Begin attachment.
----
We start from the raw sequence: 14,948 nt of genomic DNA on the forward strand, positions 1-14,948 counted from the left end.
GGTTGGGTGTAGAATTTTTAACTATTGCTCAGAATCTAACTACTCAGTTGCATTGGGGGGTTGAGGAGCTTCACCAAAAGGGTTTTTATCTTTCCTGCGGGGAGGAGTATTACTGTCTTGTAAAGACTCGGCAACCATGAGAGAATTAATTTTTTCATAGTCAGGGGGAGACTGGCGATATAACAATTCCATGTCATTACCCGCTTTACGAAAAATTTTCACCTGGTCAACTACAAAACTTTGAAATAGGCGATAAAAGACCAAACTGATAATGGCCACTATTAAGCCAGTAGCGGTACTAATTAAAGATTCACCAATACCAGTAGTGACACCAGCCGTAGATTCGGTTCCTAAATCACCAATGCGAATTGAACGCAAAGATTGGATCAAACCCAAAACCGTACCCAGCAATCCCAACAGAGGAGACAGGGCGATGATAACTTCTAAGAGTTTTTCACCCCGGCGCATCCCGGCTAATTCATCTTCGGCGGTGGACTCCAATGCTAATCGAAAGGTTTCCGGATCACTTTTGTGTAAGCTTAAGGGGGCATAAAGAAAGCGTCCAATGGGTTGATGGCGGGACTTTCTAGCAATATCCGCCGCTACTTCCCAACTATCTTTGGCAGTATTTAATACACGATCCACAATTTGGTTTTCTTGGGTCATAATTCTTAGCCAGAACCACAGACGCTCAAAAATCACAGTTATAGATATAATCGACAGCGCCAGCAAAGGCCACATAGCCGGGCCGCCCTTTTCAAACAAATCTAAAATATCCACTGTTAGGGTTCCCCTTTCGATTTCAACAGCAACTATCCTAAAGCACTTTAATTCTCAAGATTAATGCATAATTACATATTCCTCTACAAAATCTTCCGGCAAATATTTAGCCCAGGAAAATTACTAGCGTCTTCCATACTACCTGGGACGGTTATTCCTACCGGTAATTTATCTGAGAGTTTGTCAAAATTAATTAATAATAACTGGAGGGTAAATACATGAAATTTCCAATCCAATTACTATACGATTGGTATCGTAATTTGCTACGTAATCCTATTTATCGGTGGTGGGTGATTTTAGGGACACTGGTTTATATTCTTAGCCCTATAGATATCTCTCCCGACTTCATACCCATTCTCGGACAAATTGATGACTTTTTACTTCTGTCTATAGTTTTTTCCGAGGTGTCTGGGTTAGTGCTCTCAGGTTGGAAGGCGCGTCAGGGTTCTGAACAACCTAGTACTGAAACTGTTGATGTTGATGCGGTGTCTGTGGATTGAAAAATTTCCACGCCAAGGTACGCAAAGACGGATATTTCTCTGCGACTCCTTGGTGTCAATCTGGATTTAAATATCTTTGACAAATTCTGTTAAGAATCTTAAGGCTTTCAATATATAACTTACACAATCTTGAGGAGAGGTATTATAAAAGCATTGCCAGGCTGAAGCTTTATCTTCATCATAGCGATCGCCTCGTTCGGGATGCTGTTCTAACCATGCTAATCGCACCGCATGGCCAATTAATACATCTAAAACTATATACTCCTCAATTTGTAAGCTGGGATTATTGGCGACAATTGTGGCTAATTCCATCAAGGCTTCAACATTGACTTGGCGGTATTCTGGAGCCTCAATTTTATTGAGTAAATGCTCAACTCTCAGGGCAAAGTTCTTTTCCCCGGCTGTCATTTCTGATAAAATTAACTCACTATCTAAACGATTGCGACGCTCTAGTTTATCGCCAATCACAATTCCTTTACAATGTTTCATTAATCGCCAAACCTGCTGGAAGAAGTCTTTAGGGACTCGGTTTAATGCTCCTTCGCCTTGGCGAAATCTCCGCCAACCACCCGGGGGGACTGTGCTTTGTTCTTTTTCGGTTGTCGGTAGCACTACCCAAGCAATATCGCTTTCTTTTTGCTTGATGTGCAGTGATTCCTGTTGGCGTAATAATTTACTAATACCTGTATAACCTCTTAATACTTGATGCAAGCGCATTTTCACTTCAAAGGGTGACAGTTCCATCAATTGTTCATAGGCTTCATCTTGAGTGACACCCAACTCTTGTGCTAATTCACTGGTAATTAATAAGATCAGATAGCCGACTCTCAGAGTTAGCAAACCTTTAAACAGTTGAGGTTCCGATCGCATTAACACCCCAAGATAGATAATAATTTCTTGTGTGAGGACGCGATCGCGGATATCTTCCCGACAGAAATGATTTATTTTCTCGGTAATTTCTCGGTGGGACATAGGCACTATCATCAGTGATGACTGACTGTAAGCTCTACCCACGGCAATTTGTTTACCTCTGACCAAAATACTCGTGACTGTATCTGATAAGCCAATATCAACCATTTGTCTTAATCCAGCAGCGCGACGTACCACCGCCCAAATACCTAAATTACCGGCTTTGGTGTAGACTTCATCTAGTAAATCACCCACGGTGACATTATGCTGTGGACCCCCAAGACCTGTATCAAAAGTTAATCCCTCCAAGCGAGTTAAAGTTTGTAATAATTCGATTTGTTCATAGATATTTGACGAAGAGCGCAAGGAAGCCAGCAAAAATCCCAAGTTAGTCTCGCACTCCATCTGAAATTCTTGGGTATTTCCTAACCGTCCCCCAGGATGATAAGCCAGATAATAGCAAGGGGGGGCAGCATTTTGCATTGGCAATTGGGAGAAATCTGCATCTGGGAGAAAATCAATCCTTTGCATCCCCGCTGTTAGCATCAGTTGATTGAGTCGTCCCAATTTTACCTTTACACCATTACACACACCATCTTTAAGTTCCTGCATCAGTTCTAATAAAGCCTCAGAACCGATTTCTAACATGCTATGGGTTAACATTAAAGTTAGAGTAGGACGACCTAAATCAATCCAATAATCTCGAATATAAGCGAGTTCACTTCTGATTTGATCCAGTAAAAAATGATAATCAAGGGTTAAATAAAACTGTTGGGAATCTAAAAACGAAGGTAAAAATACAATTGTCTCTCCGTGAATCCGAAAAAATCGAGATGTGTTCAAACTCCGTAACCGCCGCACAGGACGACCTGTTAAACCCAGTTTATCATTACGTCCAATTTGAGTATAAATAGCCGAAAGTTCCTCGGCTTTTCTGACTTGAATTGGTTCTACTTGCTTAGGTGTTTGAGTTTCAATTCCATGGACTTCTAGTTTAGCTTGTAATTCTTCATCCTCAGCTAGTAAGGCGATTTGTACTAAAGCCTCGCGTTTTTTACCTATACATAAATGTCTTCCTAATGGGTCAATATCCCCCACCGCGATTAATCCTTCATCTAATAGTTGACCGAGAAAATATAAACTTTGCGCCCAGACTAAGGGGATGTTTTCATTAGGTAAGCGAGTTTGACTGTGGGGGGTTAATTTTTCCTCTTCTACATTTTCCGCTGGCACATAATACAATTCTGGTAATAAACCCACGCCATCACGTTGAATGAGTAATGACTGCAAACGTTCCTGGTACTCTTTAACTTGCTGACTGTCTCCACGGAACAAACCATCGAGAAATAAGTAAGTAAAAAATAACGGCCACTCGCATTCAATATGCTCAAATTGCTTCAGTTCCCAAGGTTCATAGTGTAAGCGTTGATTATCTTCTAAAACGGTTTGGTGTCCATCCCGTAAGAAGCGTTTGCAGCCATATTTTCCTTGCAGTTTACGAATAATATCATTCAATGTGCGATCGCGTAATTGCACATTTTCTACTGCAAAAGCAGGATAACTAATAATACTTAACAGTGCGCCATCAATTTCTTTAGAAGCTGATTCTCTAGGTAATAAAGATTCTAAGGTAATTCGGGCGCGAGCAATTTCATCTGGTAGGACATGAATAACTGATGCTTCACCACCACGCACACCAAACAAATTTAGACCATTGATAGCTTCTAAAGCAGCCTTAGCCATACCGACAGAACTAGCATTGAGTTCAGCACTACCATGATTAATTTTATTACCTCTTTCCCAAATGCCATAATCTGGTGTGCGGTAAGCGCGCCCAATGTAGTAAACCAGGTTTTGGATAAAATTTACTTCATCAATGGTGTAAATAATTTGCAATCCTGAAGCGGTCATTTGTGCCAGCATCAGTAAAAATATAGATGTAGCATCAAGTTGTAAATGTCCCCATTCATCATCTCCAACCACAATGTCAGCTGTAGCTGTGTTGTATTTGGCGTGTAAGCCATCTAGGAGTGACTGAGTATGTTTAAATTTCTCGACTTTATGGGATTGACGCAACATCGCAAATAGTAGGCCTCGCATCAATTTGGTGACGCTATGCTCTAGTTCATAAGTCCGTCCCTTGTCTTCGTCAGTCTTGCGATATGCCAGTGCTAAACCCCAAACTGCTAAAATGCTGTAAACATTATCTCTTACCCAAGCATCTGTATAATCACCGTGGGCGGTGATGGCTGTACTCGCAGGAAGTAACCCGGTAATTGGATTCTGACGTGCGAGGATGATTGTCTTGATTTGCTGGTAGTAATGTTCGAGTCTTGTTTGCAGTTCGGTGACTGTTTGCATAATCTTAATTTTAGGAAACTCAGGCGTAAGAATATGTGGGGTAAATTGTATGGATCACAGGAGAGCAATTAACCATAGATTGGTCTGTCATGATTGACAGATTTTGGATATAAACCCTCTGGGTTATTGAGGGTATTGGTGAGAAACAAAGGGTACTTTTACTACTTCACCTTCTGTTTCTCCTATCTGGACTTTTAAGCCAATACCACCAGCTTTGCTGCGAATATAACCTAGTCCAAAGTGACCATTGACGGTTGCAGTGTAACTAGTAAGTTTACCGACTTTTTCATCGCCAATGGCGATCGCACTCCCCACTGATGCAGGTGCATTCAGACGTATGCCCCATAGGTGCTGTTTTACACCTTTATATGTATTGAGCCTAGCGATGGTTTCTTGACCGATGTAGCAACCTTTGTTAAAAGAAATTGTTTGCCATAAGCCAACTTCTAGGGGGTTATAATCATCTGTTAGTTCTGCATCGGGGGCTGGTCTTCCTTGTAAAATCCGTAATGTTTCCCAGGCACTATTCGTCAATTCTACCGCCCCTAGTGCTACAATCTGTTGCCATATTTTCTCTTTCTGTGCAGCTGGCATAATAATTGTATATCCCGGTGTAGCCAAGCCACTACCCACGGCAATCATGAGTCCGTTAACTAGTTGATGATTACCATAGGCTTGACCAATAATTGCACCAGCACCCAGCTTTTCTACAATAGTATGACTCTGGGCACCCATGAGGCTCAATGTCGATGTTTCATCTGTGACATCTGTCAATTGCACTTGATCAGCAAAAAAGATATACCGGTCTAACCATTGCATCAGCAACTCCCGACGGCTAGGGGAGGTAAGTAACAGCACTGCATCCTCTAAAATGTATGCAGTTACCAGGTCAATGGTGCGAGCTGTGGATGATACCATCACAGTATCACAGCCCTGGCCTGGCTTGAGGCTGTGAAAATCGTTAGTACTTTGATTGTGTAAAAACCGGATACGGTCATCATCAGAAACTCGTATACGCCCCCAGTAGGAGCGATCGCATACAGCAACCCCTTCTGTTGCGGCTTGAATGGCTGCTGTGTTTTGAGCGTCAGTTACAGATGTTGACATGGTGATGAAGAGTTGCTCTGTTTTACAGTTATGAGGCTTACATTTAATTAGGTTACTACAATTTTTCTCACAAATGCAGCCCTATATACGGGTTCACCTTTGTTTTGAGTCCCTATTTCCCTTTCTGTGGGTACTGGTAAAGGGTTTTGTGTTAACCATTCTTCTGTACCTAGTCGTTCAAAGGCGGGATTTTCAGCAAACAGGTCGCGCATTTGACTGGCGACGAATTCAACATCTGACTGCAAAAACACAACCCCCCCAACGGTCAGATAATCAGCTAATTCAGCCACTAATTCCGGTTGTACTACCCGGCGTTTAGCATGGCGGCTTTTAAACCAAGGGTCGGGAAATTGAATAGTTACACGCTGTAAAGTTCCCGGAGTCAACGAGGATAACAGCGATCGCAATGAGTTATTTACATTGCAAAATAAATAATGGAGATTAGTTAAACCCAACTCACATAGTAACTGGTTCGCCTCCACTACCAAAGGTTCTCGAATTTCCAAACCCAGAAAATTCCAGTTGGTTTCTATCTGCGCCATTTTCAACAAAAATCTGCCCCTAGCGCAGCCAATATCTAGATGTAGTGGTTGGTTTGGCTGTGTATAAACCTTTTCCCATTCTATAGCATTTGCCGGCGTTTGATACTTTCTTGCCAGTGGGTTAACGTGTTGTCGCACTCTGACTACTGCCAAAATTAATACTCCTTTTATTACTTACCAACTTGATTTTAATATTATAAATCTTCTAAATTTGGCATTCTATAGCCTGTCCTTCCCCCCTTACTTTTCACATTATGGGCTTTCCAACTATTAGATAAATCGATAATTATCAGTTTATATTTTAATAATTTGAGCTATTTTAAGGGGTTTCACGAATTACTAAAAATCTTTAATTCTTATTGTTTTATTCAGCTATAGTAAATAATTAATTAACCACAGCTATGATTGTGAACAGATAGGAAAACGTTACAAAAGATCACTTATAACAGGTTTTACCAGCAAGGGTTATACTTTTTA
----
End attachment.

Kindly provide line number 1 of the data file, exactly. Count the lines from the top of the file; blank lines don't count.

We start from the raw sequence: 14,948 nt of genomic DNA on the forward strand, positions 1-14,948 counted from the left end.